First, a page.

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Arms not allowed in private hands?

The Foreign Investment Promotion Board’s (FIPB) latest year-end decision to summarily reject the joint venture proposal of Mahindra & Mahindra, one of India’s most reputable technology companies, with Israel’s Rafael Advanced Defense Systems Ltd to manufacture high-tech defence equipment in the country, without assigning a good reason, is not only shocking, but also exposes the government’s age-old mindset against the domestic private sector playing a key role in state-of-the-art arms and security equipment manufacture. With the union government in Delhi hardly functional, it may be interesting to find out who or what got the M&M joint venture (JV) proposal spiked? The inexplicable FIPB action, once again, mocks at the government’s so-called avowed policy to improve the domestic capability in defence manufacture through private participation.

Rafael Advanced Defence Systems (RADS) is one of the world’s top defence manufacturers. Outside Israel, it has joint venture collaboration with only a few top defence equipment firms such as Raytheon, Northrop Grumman and the Defence Science and Technology Agency of the government of Singapore. If Raytheon, the global missile giant and a major arms exporter to India, can tie up with RADS, why can’t M&M? Israeli companies are extremely choosy about their foreign technology partners. M&M, an autos-to-software conglomerate, and the government of India, would have considered themselves lucky for getting the opportunity to access some of RADS’ front ranking technologies in armament and security equipment with majority management control in Indian hands. According to reports, the two companies were to invest about one billion rupees to develop and manufacture naval systems.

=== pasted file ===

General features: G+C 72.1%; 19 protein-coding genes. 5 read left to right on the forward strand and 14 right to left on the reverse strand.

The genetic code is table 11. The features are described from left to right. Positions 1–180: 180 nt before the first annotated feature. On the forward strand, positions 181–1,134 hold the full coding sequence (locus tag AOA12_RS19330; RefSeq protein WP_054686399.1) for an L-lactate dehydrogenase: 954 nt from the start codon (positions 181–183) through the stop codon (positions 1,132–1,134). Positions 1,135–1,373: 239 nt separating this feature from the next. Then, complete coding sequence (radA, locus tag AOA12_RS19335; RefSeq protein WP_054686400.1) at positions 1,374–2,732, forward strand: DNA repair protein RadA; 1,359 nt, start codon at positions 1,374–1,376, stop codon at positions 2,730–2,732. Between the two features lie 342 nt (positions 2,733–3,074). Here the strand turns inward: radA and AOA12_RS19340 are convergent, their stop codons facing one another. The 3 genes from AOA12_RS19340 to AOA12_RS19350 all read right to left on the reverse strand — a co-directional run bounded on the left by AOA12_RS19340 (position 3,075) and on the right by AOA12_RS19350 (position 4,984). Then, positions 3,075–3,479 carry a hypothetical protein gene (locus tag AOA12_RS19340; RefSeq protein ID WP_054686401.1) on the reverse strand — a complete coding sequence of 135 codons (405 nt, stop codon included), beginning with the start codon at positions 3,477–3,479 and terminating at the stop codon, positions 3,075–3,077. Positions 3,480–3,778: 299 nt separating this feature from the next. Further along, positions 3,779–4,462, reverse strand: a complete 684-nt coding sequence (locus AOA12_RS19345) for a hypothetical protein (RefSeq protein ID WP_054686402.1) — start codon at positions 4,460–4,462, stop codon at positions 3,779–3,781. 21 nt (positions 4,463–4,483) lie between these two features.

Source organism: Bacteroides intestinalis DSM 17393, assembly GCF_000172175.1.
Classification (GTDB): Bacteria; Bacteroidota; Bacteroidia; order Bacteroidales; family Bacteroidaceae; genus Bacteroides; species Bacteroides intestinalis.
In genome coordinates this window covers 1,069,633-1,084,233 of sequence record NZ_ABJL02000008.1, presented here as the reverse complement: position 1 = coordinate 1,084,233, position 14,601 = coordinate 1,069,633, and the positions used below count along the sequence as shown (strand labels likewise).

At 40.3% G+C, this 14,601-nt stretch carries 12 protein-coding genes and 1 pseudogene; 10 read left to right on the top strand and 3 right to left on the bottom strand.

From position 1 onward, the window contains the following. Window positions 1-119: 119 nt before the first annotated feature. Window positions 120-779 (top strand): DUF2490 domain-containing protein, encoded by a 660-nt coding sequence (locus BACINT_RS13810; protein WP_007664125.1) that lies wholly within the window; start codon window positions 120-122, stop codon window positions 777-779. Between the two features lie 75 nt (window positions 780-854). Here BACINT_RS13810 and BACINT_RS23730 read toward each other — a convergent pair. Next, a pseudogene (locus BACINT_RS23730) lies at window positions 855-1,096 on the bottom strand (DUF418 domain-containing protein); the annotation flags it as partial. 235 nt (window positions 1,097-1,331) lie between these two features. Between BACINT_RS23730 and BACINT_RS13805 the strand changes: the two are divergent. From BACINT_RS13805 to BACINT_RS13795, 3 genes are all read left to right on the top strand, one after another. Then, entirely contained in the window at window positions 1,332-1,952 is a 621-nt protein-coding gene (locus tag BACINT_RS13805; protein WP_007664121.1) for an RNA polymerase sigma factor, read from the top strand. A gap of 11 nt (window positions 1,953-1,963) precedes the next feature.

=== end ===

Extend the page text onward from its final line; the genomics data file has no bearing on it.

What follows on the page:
Among RADS’ world famous naval systems are: (a) Popeye, an air-to-ground missile system. Popeye Turbo SLCM is believed to be a nuclear-tipped submarine-launched cruise missile; and (b) Protector USV (unmanned surface vehicle) – the world’s first operational autonomous naval combat system.

Suffice to say that RADS is one of the world’s top defence manufacturers. Outside Israel, it has joint venture collaboration with only a few top defence equipment firms. The company’s product range includes such lethal weapon systems as Shafrir (renamed Python), Spike, Iron Dome and Trophy. Python is one of the most successful air-to-air missile ever made (during the 1973 Yom Kippur War, the Israel Air Force launched 176 Shafrir 2 missiles, destroying as many as 89 enemy aircraft). Spike is a fourth generation fire-and-forget anti-tank guided missile. Iron Dome is considered as the world’s first operational air defence system to intercept short-range rockets and artillery shells. Trophy is said to be the world’s second operational (countermeasure) active protection system. The Russian Drozd and Arena are the first.